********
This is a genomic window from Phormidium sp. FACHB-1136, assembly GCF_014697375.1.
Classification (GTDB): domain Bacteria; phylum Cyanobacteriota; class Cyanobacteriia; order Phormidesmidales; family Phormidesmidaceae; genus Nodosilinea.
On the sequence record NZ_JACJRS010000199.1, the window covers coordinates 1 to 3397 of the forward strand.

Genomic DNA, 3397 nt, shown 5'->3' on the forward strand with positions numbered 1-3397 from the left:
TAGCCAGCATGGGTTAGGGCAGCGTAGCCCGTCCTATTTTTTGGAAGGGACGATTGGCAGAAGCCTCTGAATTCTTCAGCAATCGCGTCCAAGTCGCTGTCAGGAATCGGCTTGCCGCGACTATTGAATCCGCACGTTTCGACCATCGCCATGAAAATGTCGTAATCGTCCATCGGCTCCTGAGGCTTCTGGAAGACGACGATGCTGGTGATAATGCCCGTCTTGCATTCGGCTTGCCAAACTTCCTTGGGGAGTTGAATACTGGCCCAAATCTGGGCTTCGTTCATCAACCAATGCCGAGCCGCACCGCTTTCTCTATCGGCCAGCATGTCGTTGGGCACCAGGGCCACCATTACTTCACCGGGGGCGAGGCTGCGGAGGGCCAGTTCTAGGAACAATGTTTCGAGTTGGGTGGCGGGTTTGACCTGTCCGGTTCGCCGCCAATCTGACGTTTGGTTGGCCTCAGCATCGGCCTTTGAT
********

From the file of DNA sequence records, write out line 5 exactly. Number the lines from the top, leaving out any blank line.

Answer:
TAGCCAGCATGGGTTAGGGCAGCGTAGCCCGTCCTATTTTTTGGAAGGGACGATTGGCAGAAGCCTCTGAATTCTTCAGCAATCGCGTCCAAGTCGCTGTCAGGAATCGGCTTGCCGCGACTATTGAATCCGCACGTTTCGACCATCGCCATGAAAATGTCGTAATCGTCCATCGGCTCCTGAGGCTTCTGGAAGACGACGATGCTGGTGATAATGCCCGTCTTGCATTCGGCTTGCCAAACTTCCTTGGGGAGTTGAATACTGGCCCAAATCTGGGCTTCGTTCATCAACCAATGCCGAGCCGCACCGCTTTCTCTATCGGCCAGCATGTCGTTGGGCACCAGGGCCACCATTACTTCACCGGGGGCGAGGCTGCGGAGGGCCAGTTCTAGGAACAATGTTTCGAGTTGGGTGGCGGGTTTGACCTGTCCGGTTCGCCGCCAATCTGACGTTTGGTTGGCCTCAGCATCGGCCTTTGAT